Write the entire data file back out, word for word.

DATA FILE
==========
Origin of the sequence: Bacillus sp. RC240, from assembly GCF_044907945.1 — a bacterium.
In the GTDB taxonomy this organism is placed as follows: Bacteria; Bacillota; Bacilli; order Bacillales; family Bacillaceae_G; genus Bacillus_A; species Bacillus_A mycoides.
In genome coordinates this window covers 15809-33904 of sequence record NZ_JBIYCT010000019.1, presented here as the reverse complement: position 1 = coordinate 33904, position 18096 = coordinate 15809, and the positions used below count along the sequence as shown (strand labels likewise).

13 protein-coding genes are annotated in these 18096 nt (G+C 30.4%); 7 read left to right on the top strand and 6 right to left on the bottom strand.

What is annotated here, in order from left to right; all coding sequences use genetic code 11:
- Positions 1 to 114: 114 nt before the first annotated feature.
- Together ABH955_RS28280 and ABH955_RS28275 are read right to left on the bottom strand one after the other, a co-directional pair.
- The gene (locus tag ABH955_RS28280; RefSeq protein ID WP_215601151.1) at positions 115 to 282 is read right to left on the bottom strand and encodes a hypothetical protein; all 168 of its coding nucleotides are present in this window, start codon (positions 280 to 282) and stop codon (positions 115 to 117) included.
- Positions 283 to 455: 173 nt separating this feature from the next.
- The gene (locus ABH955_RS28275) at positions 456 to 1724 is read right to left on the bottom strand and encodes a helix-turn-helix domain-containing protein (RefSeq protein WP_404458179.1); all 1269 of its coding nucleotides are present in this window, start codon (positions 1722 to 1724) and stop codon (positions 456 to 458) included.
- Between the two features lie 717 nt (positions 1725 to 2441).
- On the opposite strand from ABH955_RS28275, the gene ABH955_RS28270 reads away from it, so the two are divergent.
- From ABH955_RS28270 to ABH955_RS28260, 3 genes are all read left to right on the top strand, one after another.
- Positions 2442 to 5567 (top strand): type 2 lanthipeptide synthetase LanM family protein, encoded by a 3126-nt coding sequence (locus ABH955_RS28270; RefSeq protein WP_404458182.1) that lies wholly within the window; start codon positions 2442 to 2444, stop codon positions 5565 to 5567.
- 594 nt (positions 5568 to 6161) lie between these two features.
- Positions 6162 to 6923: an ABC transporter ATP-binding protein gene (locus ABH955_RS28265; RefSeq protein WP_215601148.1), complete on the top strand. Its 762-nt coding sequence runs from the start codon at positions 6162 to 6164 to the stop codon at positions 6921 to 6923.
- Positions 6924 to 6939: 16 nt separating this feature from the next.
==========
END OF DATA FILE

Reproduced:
Origin of the sequence: Bacillus sp. RC240, from assembly GCF_044907945.1 — a bacterium.
In the GTDB taxonomy this organism is placed as follows: Bacteria; Bacillota; Bacilli; order Bacillales; family Bacillaceae_G; genus Bacillus_A; species Bacillus_A mycoides.
In genome coordinates this window covers 15809-33904 of sequence record NZ_JBIYCT010000019.1, presented here as the reverse complement: position 1 = coordinate 33904, position 18096 = coordinate 15809, and the positions used below count along the sequence as shown (strand labels likewise).

13 protein-coding genes are annotated in these 18096 nt (G+C 30.4%); 7 read left to right on the top strand and 6 right to left on the bottom strand.

What is annotated here, in order from left to right; all coding sequences use genetic code 11:
- Positions 1 to 114: 114 nt before the first annotated feature.
- Together ABH955_RS28280 and ABH955_RS28275 are read right to left on the bottom strand one after the other, a co-directional pair.
- The gene (locus tag ABH955_RS28280; RefSeq protein ID WP_215601151.1) at positions 115 to 282 is read right to left on the bottom strand and encodes a hypothetical protein; all 168 of its coding nucleotides are present in this window, start codon (positions 280 to 282) and stop codon (positions 115 to 117) included.
- Positions 283 to 455: 173 nt separating this feature from the next.
- The gene (locus ABH955_RS28275) at positions 456 to 1724 is read right to left on the bottom strand and encodes a helix-turn-helix domain-containing protein (RefSeq protein WP_404458179.1); all 1269 of its coding nucleotides are present in this window, start codon (positions 1722 to 1724) and stop codon (positions 456 to 458) included.
- Between the two features lie 717 nt (positions 1725 to 2441).
- On the opposite strand from ABH955_RS28275, the gene ABH955_RS28270 reads away from it, so the two are divergent.
- From ABH955_RS28270 to ABH955_RS28260, 3 genes are all read left to right on the top strand, one after another.
- Positions 2442 to 5567 (top strand): type 2 lanthipeptide synthetase LanM family protein, encoded by a 3126-nt coding sequence (locus ABH955_RS28270; RefSeq protein WP_404458182.1) that lies wholly within the window; start codon positions 2442 to 2444, stop codon positions 5565 to 5567.
- 594 nt (positions 5568 to 6161) lie between these two features.
- Positions 6162 to 6923: an ABC transporter ATP-binding protein gene (locus ABH955_RS28265; RefSeq protein WP_215601148.1), complete on the top strand. Its 762-nt coding sequence runs from the start codon at positions 6162 to 6164 to the stop codon at positions 6921 to 6923.
- Positions 6924 to 6939: 16 nt separating this feature from the next.